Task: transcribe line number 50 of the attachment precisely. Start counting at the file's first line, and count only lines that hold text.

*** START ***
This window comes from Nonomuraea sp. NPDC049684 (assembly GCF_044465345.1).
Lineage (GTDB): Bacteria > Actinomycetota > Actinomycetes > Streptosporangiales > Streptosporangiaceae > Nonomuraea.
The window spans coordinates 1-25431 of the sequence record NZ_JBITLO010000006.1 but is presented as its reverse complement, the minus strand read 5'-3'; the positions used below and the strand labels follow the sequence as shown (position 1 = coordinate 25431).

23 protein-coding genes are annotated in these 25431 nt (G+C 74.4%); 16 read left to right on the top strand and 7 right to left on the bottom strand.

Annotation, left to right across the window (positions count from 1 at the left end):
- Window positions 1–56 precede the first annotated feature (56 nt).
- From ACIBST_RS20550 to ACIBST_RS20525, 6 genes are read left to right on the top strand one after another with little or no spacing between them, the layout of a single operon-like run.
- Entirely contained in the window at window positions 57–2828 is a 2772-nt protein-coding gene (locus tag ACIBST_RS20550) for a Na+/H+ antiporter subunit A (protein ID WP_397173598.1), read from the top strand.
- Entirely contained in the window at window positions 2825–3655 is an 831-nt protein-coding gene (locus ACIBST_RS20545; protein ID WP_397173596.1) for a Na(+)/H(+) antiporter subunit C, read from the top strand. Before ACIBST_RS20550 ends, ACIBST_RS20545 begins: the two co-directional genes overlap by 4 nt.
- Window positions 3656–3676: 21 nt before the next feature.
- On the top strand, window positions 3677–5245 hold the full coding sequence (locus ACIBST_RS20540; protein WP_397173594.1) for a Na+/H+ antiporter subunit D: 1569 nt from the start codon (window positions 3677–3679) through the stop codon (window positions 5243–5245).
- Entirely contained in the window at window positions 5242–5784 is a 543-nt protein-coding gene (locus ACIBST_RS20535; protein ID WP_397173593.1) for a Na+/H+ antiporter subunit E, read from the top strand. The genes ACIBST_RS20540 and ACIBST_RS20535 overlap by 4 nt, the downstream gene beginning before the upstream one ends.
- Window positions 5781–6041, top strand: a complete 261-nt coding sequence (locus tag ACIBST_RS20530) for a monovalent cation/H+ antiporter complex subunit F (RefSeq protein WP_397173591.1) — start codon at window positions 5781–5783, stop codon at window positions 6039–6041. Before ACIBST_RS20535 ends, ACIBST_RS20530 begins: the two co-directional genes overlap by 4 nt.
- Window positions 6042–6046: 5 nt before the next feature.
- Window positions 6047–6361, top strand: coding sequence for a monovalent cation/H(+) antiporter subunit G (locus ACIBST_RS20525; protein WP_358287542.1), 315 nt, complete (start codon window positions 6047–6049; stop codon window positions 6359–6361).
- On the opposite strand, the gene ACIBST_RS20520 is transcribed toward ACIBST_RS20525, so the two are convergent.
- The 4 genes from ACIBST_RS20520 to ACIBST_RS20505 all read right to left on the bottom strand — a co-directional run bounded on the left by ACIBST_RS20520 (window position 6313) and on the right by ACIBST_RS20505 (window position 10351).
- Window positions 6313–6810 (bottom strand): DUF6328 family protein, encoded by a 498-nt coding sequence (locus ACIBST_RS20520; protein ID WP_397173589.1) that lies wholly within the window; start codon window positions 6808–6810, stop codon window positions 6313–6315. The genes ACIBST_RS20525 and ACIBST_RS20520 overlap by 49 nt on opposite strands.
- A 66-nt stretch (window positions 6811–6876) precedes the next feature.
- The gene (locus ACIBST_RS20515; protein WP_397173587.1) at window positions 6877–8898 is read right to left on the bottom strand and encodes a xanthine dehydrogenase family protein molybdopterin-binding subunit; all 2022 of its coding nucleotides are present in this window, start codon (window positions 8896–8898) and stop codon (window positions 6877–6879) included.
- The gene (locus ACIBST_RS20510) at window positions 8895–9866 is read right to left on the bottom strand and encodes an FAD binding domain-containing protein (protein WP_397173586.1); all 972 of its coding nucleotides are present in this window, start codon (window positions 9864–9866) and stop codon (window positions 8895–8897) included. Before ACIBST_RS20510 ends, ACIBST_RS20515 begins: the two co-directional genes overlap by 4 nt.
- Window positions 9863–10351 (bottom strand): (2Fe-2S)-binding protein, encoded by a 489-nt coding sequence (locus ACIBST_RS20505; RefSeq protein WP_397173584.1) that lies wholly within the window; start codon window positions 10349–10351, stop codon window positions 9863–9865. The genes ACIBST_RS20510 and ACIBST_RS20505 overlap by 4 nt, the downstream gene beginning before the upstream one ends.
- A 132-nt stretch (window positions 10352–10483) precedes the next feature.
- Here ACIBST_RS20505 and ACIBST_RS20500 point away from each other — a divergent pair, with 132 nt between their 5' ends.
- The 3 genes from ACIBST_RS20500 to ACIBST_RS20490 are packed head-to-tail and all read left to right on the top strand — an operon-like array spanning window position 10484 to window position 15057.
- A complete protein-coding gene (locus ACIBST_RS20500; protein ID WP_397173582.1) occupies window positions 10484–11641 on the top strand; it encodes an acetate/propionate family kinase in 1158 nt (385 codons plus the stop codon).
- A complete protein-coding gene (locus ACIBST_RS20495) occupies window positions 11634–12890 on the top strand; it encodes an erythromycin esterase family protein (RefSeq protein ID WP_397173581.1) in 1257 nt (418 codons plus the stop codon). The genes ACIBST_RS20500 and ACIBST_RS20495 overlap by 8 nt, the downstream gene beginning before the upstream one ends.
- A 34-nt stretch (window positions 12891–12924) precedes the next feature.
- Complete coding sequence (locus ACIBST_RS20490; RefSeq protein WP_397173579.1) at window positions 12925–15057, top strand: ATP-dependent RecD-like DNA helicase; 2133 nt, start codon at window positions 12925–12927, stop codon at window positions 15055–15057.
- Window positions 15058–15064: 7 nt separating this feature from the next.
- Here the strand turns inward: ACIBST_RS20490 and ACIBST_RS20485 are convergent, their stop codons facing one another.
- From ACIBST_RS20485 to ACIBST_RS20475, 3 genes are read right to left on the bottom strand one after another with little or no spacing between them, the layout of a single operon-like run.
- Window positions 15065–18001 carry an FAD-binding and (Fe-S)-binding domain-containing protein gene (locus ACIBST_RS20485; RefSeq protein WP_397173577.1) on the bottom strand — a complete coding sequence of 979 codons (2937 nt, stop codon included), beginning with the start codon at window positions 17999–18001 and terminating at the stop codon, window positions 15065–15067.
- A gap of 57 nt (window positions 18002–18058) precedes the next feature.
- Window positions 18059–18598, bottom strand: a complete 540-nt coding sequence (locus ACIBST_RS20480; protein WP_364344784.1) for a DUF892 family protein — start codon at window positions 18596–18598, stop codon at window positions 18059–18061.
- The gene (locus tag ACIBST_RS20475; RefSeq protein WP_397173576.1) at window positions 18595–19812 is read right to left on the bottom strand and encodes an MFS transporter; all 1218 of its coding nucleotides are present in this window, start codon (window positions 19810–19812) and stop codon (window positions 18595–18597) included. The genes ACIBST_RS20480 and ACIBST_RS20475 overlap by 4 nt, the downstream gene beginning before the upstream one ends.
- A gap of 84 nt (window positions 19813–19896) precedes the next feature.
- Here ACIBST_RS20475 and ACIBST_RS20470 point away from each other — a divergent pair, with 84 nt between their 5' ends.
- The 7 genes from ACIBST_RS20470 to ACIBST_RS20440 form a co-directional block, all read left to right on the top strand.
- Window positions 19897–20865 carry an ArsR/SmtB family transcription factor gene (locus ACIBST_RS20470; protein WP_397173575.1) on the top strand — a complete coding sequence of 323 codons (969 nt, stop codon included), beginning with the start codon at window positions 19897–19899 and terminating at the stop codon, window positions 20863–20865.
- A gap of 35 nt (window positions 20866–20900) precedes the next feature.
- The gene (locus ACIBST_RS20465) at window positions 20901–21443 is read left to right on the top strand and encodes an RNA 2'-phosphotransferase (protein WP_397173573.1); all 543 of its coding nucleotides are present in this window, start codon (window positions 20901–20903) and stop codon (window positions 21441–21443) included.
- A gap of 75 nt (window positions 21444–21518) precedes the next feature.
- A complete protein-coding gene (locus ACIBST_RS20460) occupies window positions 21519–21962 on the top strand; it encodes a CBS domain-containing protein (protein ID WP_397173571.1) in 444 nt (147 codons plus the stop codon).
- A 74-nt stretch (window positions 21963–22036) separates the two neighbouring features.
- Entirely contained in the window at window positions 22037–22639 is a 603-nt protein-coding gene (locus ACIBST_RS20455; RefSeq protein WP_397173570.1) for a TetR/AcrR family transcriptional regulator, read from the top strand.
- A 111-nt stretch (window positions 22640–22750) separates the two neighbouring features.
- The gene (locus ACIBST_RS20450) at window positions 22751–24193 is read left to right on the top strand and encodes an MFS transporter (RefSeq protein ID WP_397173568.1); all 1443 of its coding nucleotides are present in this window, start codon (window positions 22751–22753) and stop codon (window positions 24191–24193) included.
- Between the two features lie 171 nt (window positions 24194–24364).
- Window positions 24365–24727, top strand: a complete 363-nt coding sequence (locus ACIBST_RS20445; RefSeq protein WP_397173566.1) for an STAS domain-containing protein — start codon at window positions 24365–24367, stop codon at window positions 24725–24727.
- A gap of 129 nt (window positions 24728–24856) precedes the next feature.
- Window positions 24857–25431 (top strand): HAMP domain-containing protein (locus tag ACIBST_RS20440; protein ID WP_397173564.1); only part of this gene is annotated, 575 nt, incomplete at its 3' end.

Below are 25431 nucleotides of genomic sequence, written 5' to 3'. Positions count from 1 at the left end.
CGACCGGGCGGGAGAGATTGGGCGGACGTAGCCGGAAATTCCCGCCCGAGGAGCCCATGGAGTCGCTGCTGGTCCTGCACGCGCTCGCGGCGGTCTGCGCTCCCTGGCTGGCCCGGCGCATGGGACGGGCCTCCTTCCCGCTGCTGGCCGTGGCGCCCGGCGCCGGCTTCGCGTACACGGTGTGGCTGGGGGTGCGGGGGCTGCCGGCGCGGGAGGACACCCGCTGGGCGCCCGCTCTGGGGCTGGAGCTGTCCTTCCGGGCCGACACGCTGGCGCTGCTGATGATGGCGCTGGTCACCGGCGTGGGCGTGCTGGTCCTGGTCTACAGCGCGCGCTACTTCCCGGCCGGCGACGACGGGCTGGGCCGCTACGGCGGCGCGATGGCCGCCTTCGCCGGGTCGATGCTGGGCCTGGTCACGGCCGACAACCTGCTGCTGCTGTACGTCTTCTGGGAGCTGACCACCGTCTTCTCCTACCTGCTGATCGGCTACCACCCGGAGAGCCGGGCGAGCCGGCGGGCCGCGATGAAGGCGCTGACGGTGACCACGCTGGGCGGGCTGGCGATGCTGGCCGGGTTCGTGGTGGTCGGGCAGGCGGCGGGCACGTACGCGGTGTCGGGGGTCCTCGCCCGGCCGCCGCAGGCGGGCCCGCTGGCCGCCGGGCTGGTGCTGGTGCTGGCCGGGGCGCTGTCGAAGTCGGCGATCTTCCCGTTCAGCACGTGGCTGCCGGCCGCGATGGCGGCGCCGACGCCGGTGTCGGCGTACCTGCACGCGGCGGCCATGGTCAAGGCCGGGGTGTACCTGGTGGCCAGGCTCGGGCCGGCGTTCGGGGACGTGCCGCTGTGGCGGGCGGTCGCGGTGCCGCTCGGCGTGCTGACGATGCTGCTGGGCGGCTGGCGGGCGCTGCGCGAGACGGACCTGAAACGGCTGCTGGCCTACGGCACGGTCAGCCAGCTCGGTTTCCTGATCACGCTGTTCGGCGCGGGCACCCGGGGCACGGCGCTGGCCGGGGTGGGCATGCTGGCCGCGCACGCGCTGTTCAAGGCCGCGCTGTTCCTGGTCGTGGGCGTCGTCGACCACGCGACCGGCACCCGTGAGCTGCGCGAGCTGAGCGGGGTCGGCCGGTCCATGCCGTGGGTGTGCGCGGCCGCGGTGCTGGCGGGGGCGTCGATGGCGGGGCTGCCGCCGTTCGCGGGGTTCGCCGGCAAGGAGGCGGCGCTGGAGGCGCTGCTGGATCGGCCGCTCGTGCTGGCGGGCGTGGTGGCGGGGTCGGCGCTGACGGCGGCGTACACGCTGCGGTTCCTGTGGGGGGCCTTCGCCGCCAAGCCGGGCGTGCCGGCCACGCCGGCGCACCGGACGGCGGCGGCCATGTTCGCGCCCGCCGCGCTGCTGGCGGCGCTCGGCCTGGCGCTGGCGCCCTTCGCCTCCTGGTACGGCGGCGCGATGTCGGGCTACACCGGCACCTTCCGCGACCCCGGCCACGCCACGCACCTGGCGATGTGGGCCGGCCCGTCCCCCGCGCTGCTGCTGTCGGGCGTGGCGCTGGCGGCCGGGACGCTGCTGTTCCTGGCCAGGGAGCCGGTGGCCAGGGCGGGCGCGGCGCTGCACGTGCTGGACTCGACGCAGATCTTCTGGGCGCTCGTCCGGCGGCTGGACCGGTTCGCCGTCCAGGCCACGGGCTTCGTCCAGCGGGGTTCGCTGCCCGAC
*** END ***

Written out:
- Window positions 24365–24727, top strand: a complete 363-nt coding sequence (locus ACIBST_RS20445; RefSeq protein WP_397173566.1) for an STAS domain-containing protein — start codon at window positions 24365–24367, stop codon at window positions 24725–24727.